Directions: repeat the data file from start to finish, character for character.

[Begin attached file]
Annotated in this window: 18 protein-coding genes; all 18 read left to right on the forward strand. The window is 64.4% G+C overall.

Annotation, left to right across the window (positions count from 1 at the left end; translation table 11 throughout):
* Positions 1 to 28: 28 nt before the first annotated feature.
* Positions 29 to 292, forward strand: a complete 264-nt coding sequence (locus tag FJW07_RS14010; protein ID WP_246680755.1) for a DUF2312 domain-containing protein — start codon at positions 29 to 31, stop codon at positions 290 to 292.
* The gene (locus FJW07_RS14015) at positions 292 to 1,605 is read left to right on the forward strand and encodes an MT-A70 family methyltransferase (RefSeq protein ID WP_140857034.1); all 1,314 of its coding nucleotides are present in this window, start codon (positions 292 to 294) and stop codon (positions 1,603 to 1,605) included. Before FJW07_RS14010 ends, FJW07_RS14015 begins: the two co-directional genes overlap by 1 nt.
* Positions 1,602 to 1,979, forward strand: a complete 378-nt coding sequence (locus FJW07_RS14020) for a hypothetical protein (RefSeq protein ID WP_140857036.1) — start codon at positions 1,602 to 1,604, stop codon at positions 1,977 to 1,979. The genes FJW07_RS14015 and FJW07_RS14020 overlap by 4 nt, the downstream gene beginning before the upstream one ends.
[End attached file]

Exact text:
Annotated in this window: 18 protein-coding genes; all 18 read left to right on the forward strand. The window is 64.4% G+C overall.

Annotation, left to right across the window (positions count from 1 at the left end; translation table 11 throughout):
* Positions 1 to 28: 28 nt before the first annotated feature.
* Positions 29 to 292, forward strand: a complete 264-nt coding sequence (locus tag FJW07_RS14010; protein ID WP_246680755.1) for a DUF2312 domain-containing protein — start codon at positions 29 to 31, stop codon at positions 290 to 292.
* The gene (locus FJW07_RS14015) at positions 292 to 1,605 is read left to right on the forward strand and encodes an MT-A70 family methyltransferase (RefSeq protein ID WP_140857034.1); all 1,314 of its coding nucleotides are present in this window, start codon (positions 292 to 294) and stop codon (positions 1,603 to 1,605) included. Before FJW07_RS14010 ends, FJW07_RS14015 begins: the two co-directional genes overlap by 1 nt.
* Positions 1,602 to 1,979, forward strand: a complete 378-nt coding sequence (locus FJW07_RS14020) for a hypothetical protein (RefSeq protein ID WP_140857036.1) — start codon at positions 1,602 to 1,604, stop codon at positions 1,977 to 1,979. The genes FJW07_RS14015 and FJW07_RS14020 overlap by 4 nt, the downstream gene beginning before the upstream one ends.